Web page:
How would you describe the uptake of remarketing across the US, UK and EU markets?
If you look at the remarketing sector globally, there are probably three viable solution providers, two are headquartered out of the UK, so it’s only natural that the UK market has benefited from this and seen a strong and swift uptake.
Similarly, the US has seen good levels of adoption, however, it’s a vast ecommerce market and there are a lot of key retailers yet to take advantage of remarketing.
The EU shares a similar appetite to the UK, however, it’s tightly packed with language and cultural diversity (similar to the APACJ region), and that puts a different perspective on the picture as providers need to adapt in order to assist with localised adoption.
However, for me, it’s not necessarily a question of territory, but verticals. We know that regardless of the territory, some verticals are more advanced and ready to ‘lead the charge’ as it were. For example, in each of our global offices, we know that fashion retailers’ posses a strong appetite to evolve and make swift decisions.
It’s that kind of knowledge that has helped with our globalisation to date.
As founder, where did the idea come about to create SaleCycle?
DE: The truth is actually quite mundane. I do need a much better story with a near death experience or perhaps wresting with an alligator or at least something that makes a good sound bite.
The birth of SaleCycle was a gradual process that started back in my agency days. I was working on an RFP for an international outdoor clothing brand and one of the key items to address was their abandonment rate. This was in excess of 70% and simply it screamed at me that there must be something we could do to monetize those abandoners.
I had some pretty good contacts across the email service provider space and I reached out to see if they could help. The answer was always yes, but the idea got bogged down in integration with existing analytics, set-up fees, and project management. The next thing you know you’ve spent £30k and lost eight months.
There simply had to be an easier way. That was the crystallisation of the remarketing concept behind SaleCycle.
Many say that email is dead in the water. What would you say to combat this?
DE: In a word ‘bollo**s’. The email sector is a mature one and with that it has already faced up to business justification and ROI analysis. It’s already answered the tough questions that still lie ahead for many ‘newer’ marketing opportunities.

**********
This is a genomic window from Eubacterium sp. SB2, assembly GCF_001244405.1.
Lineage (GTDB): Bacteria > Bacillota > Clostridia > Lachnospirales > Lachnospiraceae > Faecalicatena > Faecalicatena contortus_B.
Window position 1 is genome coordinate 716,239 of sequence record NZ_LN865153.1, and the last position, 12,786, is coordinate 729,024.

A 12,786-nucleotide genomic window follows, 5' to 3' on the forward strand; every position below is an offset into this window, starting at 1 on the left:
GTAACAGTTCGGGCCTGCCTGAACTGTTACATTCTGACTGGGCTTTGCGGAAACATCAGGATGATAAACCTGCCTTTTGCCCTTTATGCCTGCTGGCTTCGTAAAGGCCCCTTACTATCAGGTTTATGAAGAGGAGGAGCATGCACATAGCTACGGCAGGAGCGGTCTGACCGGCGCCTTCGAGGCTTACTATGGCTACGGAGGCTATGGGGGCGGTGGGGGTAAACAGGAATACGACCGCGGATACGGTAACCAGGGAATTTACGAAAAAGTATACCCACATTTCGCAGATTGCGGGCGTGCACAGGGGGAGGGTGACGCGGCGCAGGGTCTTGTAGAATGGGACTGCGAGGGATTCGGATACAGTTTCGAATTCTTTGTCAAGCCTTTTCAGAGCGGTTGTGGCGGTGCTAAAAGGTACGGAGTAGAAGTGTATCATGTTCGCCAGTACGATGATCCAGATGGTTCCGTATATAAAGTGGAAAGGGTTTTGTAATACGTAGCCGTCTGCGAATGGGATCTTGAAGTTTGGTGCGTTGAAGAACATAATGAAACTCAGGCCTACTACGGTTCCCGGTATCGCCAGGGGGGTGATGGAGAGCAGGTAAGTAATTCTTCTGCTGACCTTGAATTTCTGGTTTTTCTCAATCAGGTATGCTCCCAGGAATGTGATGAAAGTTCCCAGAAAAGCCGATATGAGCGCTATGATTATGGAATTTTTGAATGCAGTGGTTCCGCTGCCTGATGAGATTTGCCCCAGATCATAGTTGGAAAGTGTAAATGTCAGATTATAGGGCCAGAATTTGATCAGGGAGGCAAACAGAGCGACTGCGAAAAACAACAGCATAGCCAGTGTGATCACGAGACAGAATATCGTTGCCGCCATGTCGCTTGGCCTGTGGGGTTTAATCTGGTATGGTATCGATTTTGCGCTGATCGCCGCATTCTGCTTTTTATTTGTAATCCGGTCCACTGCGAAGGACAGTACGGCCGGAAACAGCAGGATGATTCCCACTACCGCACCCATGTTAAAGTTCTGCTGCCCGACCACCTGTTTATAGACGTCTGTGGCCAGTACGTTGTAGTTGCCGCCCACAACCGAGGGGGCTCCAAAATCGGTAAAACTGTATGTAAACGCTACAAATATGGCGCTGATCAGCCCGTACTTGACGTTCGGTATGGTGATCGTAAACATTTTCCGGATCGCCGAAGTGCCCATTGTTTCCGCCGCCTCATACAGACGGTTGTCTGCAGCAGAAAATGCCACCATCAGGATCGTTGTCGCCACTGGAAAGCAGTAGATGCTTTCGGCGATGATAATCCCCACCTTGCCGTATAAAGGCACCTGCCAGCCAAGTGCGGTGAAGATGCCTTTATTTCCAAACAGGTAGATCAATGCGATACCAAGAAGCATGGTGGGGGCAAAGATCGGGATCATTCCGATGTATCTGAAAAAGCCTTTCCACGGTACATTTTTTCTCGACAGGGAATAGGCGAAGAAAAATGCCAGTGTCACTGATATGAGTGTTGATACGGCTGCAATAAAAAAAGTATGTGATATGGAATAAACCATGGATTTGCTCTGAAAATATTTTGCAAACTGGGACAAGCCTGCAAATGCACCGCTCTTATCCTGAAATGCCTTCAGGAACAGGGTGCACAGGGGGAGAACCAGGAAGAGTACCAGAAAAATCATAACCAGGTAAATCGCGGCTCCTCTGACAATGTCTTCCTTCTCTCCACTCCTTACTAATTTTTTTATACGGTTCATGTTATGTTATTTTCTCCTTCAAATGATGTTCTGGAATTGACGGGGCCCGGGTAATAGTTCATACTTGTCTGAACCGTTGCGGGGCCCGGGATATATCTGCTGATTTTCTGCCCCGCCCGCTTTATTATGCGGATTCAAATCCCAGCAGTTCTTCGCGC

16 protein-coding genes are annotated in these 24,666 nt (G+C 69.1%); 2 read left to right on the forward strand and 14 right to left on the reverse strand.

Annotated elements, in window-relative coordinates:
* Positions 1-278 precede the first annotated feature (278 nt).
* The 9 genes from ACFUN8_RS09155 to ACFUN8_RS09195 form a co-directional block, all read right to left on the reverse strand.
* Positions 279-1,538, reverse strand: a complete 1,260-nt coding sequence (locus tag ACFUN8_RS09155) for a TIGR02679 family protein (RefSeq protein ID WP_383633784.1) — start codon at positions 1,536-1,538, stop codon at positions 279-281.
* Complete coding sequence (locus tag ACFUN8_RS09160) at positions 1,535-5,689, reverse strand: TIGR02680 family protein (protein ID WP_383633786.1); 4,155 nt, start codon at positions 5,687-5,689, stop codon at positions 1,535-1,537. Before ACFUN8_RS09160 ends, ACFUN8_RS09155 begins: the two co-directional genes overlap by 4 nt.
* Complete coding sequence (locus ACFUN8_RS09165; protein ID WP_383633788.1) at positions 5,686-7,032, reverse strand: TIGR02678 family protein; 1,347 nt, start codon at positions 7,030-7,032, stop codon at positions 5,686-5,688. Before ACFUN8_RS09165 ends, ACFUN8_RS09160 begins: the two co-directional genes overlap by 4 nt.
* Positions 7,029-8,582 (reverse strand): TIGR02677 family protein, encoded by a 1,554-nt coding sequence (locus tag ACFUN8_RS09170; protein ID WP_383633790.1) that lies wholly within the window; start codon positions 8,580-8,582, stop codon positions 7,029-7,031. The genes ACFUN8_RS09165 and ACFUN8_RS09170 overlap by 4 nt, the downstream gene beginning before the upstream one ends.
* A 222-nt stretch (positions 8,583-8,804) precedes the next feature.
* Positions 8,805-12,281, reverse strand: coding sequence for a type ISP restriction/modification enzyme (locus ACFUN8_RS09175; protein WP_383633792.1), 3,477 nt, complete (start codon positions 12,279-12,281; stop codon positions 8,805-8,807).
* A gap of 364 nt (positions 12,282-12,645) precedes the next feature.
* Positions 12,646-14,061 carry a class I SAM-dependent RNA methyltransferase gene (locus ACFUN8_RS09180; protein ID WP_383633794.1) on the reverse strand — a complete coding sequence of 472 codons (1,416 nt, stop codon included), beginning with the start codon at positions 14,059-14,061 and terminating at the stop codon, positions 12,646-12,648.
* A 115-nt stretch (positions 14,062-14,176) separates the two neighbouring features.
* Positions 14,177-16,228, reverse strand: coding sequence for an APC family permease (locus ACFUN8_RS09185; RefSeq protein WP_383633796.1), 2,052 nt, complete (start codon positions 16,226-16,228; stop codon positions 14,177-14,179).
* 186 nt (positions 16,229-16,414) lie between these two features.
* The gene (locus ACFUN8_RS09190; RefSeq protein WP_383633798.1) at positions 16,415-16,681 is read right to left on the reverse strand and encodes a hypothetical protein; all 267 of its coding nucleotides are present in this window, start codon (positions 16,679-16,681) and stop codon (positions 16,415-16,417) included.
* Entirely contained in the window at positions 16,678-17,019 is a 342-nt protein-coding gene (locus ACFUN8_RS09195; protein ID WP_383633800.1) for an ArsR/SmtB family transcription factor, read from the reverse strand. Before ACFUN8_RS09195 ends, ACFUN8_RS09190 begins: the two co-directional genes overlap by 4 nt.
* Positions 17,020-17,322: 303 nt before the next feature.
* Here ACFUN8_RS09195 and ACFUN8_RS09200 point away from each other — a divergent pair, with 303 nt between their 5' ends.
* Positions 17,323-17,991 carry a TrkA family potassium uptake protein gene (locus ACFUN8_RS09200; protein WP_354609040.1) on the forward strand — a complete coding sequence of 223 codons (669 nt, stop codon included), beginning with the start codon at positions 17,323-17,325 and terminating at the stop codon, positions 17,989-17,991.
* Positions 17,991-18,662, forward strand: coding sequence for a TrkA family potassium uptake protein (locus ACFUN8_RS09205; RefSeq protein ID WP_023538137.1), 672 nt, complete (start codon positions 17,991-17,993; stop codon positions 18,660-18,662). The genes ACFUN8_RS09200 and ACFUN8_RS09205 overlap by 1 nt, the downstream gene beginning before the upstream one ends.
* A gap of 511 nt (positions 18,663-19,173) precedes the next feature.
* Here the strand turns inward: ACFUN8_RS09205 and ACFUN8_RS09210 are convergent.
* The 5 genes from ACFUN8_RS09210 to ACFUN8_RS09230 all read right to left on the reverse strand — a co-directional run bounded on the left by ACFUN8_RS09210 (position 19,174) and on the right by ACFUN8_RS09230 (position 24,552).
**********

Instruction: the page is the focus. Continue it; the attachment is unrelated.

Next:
Email has also become more intelligent, it has evolved indescribably form the early days of email blasts. As such, not only is it more efficient, but it’s better value.
We all know the twitchy thumb you get at 8pm when your smartphone is in your pocket and you know you might have an important email to read… Email isn’t dead, it’s simply part of our modern DNA and we tend to take it for granted.
It’s by no means the be-all and end-all of digital marketing, but it’s a strong foundation that digital marketers can rely on.
What are the key metrics for remarketing conversion?
DE: For me the bottom line is how much money did we make for our clients? As a performance marketing business, we only make money if our customers do. As such, it’s our daily objective to optimise their send rate, open rate, conversion rate, AOV etc. All of the key stats point to one thing… revenue.
Personally, I tend to focus on the following: Response rate: If we don’t capture an email address form an abandoner, then we can’t send them an email and encourage them to complete their sale. I use this metric to educate clients when it comes to best practice data capture.
Recovered baskets: The retail world has a number of variables, non-more-so than seasonality. As you would expect, AOV’s increase significantly over the festive months and can be misleading when reviewing performance.
From a metrics perspective, I tend to focus on the number of baskets we have recovered rather than the value. We can then use this number against the number of abandonments to ensure we are delivering best in class results for our clients.
Conversion rate: We know that our conversion rate (against send) for January is 6%, so any fluctuation in this number will impact our customer either individually or collectively. It is in effect our heart-beat.
Does this differ by country?
DE: The key metrics are the same; however, the behaviour is different. For example, conversion rates in the US tend to be marginally lower than in the UK. Obviously, this is dependent on sector and seasonality. For example, the January sales are not a big deal in the US and metrics will reflect this.
Which are the key verticals you target?
DE: I mentioned that fashion retailers have always been a strong sector for remarketing, however, wider retail is catching up fast, as is the travel industry along with the financial sector.
In truth, we can work with any form of online transaction (quotations, baskets, donations, bookings etc), so we are in a fairly strong position of being able to work with pretty much every online sector.
Dominic Edmunds will be speaking at the Performance Marketing Insights event in New York next month.